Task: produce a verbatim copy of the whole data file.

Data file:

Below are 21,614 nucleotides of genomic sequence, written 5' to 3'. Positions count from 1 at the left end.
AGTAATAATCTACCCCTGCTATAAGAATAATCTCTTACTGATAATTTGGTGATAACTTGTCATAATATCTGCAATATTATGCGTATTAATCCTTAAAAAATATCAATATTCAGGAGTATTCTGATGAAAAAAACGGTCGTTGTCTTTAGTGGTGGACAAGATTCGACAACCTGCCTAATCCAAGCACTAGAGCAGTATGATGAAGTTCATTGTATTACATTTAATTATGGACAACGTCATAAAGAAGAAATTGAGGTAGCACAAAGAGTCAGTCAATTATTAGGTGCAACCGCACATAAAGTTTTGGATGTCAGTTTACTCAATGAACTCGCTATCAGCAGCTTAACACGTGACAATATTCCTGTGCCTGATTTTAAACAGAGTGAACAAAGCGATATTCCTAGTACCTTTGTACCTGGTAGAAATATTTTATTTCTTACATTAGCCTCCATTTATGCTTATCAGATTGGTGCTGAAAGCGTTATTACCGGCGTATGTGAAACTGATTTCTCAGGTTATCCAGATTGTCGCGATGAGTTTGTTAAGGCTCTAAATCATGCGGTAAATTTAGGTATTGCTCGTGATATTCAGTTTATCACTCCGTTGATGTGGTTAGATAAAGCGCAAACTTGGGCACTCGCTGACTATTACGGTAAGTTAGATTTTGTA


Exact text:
Below are 21,614 nucleotides of genomic sequence, written 5' to 3'. Positions count from 1 at the left end.
AGTAATAATCTACCCCTGCTATAAGAATAATCTCTTACTGATAATTTGGTGATAACTTGTCATAATATCTGCAATATTATGCGTATTAATCCTTAAAAAATATCAATATTCAGGAGTATTCTGATGAAAAAAACGGTCGTTGTCTTTAGTGGTGGACAAGATTCGACAACCTGCCTAATCCAAGCACTAGAGCAGTATGATGAAGTTCATTGTATTACATTTAATTATGGACAACGTCATAAAGAAGAAATTGAGGTAGCACAAAGAGTCAGTCAATTATTAGGTGCAACCGCACATAAAGTTTTGGATGTCAGTTTACTCAATGAACTCGCTATCAGCAGCTTAACACGTGACAATATTCCTGTGCCTGATTTTAAACAGAGTGAACAAAGCGATATTCCTAGTACCTTTGTACCTGGTAGAAATATTTTATTTCTTACATTAGCCTCCATTTATGCTTATCAGATTGGTGCTGAAAGCGTTATTACCGGCGTATGTGAAACTGATTTCTCAGGTTATCCAGATTGTCGCGATGAGTTTGTTAAGGCTCTAAATCATGCGGTAAATTTAGGTATTGCTCGTGATATTCAGTTTATCACTCCGTTGATGTGGTTAGATAAAGCGCAAACTTGGGCACTCGCTGACTATTACGGTAAGTTAGATTTTGTA